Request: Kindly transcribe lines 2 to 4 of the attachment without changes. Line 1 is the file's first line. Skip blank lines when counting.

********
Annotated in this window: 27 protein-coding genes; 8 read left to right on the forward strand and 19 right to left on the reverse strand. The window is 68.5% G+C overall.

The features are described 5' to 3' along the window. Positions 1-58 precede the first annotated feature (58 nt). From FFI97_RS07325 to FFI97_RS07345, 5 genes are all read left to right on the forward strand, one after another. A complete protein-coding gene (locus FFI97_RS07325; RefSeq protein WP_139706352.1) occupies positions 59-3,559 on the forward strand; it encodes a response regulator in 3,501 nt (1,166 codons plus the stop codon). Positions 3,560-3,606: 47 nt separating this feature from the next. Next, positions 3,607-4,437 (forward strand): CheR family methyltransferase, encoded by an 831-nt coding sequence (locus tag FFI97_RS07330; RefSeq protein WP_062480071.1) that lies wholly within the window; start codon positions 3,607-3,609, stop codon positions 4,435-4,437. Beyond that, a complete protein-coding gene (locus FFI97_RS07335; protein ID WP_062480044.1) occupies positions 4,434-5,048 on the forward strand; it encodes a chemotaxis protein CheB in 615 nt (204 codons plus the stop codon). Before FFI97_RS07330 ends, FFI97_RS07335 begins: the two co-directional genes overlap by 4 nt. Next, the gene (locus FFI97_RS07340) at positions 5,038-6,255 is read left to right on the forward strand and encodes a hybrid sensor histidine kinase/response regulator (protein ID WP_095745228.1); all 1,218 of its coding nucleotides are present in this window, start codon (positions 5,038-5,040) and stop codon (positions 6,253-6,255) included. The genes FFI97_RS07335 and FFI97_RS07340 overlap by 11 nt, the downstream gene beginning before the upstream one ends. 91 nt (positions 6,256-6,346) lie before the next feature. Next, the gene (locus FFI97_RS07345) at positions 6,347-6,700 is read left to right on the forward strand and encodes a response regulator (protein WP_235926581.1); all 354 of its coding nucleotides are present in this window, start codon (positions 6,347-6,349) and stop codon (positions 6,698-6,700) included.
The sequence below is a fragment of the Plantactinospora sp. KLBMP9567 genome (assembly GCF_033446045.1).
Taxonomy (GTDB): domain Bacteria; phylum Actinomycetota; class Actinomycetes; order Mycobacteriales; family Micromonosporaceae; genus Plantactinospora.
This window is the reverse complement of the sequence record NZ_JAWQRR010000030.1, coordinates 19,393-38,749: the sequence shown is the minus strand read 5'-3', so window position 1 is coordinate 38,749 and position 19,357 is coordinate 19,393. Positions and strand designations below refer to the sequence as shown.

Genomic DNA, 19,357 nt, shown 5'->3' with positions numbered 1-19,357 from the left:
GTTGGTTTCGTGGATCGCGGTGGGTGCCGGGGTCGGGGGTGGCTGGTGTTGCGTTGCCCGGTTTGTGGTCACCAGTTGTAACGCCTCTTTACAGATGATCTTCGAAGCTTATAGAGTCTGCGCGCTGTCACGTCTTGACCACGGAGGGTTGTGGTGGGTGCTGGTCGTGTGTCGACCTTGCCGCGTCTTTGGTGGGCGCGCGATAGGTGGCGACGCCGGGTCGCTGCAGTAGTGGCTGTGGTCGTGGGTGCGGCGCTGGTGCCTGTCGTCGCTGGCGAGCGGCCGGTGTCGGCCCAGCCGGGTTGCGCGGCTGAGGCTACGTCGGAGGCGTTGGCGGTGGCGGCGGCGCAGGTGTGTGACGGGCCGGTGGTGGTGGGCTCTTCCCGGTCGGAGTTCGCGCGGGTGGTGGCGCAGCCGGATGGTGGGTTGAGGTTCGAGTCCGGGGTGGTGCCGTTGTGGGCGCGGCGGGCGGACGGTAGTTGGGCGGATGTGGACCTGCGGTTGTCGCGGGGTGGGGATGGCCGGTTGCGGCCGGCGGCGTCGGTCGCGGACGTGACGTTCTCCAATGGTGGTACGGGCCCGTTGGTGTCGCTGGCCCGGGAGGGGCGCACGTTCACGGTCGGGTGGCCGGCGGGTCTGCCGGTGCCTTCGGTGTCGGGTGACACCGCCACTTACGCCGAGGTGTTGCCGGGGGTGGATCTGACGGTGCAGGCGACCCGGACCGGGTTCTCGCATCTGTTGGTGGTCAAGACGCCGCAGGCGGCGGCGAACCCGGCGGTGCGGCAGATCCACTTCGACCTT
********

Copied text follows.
The features are described 5' to 3' along the window. Positions 1-58 precede the first annotated feature (58 nt). From FFI97_RS07325 to FFI97_RS07345, 5 genes are all read left to right on the forward strand, one after another. A complete protein-coding gene (locus FFI97_RS07325; RefSeq protein WP_139706352.1) occupies positions 59-3,559 on the forward strand; it encodes a response regulator in 3,501 nt (1,166 codons plus the stop codon). Positions 3,560-3,606: 47 nt separating this feature from the next. Next, positions 3,607-4,437 (forward strand): CheR family methyltransferase, encoded by an 831-nt coding sequence (locus tag FFI97_RS07330; RefSeq protein WP_062480071.1) that lies wholly within the window; start codon positions 3,607-3,609, stop codon positions 4,435-4,437. Beyond that, a complete protein-coding gene (locus FFI97_RS07335; protein ID WP_062480044.1) occupies positions 4,434-5,048 on the forward strand; it encodes a chemotaxis protein CheB in 615 nt (204 codons plus the stop codon). Before FFI97_RS07330 ends, FFI97_RS07335 begins: the two co-directional genes overlap by 4 nt. Next, the gene (locus FFI97_RS07340) at positions 5,038-6,255 is read left to right on the forward strand and encodes a hybrid sensor histidine kinase/response regulator (protein ID WP_095745228.1); all 1,218 of its coding nucleotides are present in this window, start codon (positions 5,038-5,040) and stop codon (positions 6,253-6,255) included. The genes FFI97_RS07335 and FFI97_RS07340 overlap by 11 nt, the downstream gene beginning before the upstream one ends. 91 nt (positions 6,256-6,346) lie before the next feature. Next, the gene (locus FFI97_RS07345) at positions 6,347-6,700 is read left to right on the forward strand and encodes a response regulator (protein WP_235926581.1); all 354 of its coding nucleotides are present in this window, start codon (positions 6,347-6,349) and stop codon (positions 6,698-6,700) included.
The sequence below is a fragment of the Plantactinospora sp. KLBMP9567 genome (assembly GCF_033446045.1).
Taxonomy (GTDB): domain Bacteria; phylum Actinomycetota; class Actinomycetes; order Mycobacteriales; family Micromonosporaceae; genus Plantactinospora.